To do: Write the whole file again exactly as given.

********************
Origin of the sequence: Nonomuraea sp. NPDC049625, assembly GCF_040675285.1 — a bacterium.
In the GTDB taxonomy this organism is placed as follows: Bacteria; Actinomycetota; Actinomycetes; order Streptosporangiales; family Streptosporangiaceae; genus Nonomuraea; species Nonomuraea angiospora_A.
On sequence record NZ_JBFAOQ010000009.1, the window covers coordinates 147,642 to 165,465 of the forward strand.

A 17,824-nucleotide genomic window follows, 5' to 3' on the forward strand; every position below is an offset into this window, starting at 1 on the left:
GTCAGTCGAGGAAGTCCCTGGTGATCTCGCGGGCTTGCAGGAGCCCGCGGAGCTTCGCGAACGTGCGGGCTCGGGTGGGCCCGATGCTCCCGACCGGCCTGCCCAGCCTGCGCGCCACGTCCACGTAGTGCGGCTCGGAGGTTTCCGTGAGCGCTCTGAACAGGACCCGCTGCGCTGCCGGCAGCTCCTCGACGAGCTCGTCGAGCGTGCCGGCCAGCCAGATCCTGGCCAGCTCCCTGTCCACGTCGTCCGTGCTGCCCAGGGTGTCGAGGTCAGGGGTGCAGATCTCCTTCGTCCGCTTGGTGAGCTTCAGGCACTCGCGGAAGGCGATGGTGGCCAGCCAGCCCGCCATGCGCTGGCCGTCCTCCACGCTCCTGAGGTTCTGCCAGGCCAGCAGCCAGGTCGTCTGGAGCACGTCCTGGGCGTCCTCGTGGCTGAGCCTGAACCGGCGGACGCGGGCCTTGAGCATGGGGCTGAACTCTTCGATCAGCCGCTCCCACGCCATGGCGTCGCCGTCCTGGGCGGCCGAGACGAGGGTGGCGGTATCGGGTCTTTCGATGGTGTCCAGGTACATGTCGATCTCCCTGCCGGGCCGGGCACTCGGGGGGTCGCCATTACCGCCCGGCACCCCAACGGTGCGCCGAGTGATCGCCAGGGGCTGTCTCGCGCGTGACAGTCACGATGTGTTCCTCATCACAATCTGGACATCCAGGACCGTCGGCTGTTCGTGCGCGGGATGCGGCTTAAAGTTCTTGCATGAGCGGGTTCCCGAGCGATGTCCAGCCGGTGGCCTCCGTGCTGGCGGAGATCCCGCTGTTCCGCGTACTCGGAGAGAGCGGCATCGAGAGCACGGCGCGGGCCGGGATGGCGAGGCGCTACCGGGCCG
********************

Origin of the sequence: Nonomuraea sp. NPDC049625, assembly GCF_040675285.1 — a bacterium.
In the GTDB taxonomy this organism is placed as follows: Bacteria; Actinomycetota; Actinomycetes; order Streptosporangiales; family Streptosporangiaceae; genus Nonomuraea; species Nonomuraea angiospora_A.
On sequence record NZ_JBFAOQ010000009.1, the window covers coordinates 147,642 to 165,465 of the forward strand.

A 17,824-nucleotide genomic window follows, 5' to 3' on the forward strand; every position below is an offset into this window, starting at 1 on the left:
GTCAGTCGAGGAAGTCCCTGGTGATCTCGCGGGCTTGCAGGAGCCCGCGGAGCTTCGCGAACGTGCGGGCTCGGGTGGGCCCGATGCTCCCGACCGGCCTGCCCAGCCTGCGCGCCACGTCCACGTAGTGCGGCTCGGAGGTTTCCGTGAGCGCTCTGAACAGGACCCGCTGCGCTGCCGGCAGCTCCTCGACGAGCTCGTCGAGCGTGCCGGCCAGCCAGATCCTGGCCAGCTCCCTGTCCACGTCGTCCGTGCTGCCCAGGGTGTCGAGGTCAGGGGTGCAGATCTCCTTCGTCCGCTTGGTGAGCTTCAGGCACTCGCGGAAGGCGATGGTGGCCAGCCAGCCCGCCATGCGCTGGCCGTCCTCCACGCTCCTGAGGTTCTGCCAGGCCAGCAGCCAGGTCGTCTGGAGCACGTCCTGGGCGTCCTCGTGGCTGAGCCTGAACCGGCGGACGCGGGCCTTGAGCATGGGGCTGAACTCTTCGATCAGCCGCTCCCACGCCATGGCGTCGCCGTCCTGGGCGGCCGAGACGAGGGTGGCGGTATCGGGTCTTTCGATGGTGTCCAGGTACATGTCGATCTCCCTGCCGGGCCGGGCACTCGGGGGGTCGCCATTACCGCCCGGCACCCCAACGGTGCGCCGAGTGATCGCCAGGGGCTGTCTCGCGCGTGACAGTCACGATGTGTTCCTCATCACAATCTGGACATCCAGGACCGTCGGCTGTTCGTGCGCGGGATGCGGCTTAAAGTTCTTGCATGAGCGGGTTCCCGAGCGATGTCCAGCCGGTGGCCTCCGTGCTGGCGGAGATCCCGCTGTTCCGCGTACTCGGAGAGAGCGGCATCGAGAGCACGGCGCGGGCCGGGATGGCGAGGCGCTACCGGGCCG